- As a general rule, He held women in high regard - a radical practice in the region and time (e.g., 1 Corinthians 14:34-35). After His greatest miracle of all, the resurrection, the first to learn of it were women (Luke 24:1-8), but even His disciples would not believe women (Luke 24:11). The first person on Earth honored with direct witness of the miracle was Mary Magdalene, a woman (John 20:11-18). This was a strike against the male-dominated culture of the age.
Why, then, would this same Christ, who defied even the most deeply rooted practices whenever they were out of line with God, the same Christ, who is supposedly the head of the LDS church - why would He command, without reason, that persons of African descent be denied priesthood blessings and temple attendance? Even though racism was popular at the time, and even when it was becoming taboo to continue the policy, the LDS church clung to the racist practice, that they stated was revealed to them by Christ (source). Later, of course, it was re-revealed to have been wrong (source). To command leaders to do the wrong thing for more than a century is uncharacteristic of the Christ of the New Testament. It seems reasonable to conclude that either Christ is inconsistent, or the leaders who claimed that He made the former revelation were lying.
Similarly, what Christ apparently revealed to be divine commandment - polygamy - was phased out for the purpose of becoming a more mainstream church, and to fit society's expectations (source beginning with "The question is this:"). Rather than standing His ground and defending His commandment through tribulation and opposition, rather than insisting that His divine revelation be adhered to, He apparently buckled under the pressure from popular politics and social practices.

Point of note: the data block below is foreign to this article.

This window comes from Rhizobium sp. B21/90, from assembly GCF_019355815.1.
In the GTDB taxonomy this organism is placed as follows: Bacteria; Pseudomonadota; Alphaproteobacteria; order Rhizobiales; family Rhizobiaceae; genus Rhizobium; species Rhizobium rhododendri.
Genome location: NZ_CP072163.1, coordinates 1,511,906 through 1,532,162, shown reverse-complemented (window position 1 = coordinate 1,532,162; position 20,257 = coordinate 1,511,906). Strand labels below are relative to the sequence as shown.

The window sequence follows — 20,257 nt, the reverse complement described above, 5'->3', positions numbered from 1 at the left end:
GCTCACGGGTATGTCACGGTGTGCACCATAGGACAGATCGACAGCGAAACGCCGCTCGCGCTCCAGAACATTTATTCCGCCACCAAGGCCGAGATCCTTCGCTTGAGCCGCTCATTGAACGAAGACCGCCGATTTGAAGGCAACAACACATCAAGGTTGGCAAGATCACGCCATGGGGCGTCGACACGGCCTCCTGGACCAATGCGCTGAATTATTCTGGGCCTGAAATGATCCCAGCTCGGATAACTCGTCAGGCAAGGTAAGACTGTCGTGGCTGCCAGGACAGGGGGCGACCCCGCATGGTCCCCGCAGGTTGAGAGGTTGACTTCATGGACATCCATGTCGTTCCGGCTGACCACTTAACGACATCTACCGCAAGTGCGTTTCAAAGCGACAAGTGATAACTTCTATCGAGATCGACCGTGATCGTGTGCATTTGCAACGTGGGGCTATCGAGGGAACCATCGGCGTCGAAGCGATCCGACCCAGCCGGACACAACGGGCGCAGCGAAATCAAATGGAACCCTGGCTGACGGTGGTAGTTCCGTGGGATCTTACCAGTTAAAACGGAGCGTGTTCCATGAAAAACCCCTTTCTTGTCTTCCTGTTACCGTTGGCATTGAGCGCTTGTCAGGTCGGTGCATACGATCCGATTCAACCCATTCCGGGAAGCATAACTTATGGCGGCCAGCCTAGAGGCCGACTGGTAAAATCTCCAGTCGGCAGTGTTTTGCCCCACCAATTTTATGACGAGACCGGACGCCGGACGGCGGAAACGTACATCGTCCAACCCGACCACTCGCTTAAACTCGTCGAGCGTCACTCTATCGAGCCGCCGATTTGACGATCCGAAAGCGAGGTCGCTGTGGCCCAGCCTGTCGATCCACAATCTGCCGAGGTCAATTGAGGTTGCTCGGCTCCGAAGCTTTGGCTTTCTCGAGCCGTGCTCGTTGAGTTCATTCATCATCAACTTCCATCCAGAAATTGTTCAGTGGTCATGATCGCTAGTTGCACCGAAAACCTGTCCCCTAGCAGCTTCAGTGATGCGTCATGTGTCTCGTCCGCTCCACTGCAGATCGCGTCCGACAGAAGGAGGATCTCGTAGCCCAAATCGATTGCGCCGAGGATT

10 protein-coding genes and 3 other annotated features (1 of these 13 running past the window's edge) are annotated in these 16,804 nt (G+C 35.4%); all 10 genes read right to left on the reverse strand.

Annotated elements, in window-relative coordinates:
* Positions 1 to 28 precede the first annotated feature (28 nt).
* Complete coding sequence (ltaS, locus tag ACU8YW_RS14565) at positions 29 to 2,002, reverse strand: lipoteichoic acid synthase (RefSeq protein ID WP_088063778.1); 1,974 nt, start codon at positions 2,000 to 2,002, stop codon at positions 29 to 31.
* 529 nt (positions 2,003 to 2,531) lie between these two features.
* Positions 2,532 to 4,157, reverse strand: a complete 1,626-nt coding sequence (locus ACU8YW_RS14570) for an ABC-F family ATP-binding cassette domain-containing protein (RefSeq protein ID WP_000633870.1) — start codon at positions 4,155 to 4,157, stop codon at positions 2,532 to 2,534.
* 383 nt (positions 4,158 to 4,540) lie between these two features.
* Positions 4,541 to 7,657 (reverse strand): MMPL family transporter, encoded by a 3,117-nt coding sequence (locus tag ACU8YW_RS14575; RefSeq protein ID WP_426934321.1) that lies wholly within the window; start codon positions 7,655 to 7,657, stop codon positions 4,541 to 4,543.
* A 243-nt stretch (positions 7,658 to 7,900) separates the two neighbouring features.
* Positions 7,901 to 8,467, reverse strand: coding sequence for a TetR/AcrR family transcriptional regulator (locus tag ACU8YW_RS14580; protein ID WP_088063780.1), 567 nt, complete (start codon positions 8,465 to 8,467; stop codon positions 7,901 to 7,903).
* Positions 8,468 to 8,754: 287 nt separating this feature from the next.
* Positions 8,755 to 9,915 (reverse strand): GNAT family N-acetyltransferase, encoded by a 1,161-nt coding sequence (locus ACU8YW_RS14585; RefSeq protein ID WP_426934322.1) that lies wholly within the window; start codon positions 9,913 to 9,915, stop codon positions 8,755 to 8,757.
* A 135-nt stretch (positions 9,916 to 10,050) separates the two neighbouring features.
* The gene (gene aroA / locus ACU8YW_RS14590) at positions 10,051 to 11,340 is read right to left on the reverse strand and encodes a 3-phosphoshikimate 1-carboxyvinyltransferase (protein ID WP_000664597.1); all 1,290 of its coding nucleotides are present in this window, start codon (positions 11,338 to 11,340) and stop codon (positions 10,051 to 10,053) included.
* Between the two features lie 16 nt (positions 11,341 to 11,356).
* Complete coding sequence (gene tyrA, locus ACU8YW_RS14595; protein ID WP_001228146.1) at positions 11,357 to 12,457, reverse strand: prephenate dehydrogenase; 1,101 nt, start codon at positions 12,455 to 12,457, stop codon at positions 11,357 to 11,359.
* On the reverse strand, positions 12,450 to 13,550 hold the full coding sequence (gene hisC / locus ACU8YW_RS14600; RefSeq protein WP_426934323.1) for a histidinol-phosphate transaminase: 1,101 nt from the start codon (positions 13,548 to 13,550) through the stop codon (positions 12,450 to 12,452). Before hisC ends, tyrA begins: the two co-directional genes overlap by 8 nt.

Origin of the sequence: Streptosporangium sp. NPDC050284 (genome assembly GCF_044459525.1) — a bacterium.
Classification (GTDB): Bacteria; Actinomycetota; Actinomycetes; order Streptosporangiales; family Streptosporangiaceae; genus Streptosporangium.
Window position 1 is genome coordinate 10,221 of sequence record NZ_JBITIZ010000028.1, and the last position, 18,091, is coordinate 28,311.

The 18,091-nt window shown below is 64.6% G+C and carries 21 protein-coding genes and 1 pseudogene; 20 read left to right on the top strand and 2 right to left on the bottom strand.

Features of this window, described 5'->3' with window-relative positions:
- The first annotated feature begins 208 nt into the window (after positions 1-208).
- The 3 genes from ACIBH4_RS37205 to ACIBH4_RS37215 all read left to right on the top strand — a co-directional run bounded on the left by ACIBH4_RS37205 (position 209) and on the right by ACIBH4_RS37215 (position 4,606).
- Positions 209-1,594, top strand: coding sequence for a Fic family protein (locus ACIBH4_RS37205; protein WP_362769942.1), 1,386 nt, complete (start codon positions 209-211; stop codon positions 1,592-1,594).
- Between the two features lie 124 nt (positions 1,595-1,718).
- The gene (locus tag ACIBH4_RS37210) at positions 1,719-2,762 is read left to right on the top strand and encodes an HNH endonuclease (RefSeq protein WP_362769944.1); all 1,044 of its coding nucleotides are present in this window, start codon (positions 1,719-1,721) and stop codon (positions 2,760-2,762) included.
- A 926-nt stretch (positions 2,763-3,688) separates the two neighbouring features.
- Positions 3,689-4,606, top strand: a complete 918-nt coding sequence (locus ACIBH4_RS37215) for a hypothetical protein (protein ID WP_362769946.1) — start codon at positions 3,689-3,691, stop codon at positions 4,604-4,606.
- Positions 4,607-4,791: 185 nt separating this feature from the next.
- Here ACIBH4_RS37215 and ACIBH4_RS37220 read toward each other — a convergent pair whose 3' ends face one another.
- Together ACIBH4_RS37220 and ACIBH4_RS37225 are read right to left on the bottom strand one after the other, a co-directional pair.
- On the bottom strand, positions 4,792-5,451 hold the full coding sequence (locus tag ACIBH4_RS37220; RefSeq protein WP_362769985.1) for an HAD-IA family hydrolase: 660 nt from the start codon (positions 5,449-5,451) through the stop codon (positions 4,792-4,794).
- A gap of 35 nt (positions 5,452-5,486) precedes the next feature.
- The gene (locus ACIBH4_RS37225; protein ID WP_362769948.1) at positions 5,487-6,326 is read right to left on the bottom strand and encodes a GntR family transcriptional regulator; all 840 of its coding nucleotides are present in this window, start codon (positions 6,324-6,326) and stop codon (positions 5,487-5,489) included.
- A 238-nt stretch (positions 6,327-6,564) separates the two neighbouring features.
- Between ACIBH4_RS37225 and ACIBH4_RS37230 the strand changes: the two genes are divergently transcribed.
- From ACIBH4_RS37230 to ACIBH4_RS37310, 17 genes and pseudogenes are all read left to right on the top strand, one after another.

I find it odd that Christ, while in the flesh, would personally defy generally held beliefs for the sake of doing what was right, while easily relenting from the heavens - letting society and politics push His commandments around. It is an odd deity who is unchanging (e.g., Mormon 9:10) and yet appears to have made drastic changes in character.
Either that, or the LDS church was not and is not led by Christ.
September 17, 2010
There hath no temptation taken you but such as is common to man: but God is faithful, who will not suffer you to be tempted above that ye are able; but will with the temptation also make a way to escape, that ye may be able to bear it. (1 Corinthians 10:13)God apparently tests out our threshold at times, pushing our limits. Take Job and Abraham for example; they were both pushed far beyond what any reasonable person should be expected to endure, yet all the while praised God. They both are held as heroes of the Old Testament. They set examples for believers - demonstrating that we should not question, should not doubt, should take whatever the Lord can throw at us.